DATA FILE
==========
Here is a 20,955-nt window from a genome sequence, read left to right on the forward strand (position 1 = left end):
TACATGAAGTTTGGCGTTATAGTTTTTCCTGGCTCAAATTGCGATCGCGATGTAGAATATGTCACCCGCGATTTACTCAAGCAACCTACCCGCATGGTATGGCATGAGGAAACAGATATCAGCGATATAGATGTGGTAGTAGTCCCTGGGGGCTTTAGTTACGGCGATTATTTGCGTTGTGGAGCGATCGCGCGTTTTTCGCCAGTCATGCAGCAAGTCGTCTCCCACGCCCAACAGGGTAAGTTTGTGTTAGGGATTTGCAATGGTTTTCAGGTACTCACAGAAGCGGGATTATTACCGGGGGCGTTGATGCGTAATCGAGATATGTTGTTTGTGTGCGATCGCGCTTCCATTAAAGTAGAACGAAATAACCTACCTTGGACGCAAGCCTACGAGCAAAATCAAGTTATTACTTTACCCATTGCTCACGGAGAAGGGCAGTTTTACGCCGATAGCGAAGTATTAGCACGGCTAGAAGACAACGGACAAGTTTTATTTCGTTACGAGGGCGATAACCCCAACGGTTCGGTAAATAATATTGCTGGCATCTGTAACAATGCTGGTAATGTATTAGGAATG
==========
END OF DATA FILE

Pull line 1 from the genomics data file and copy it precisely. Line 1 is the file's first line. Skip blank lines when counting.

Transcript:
Here is a 20,955-nt window from a genome sequence, read left to right on the forward strand (position 1 = left end):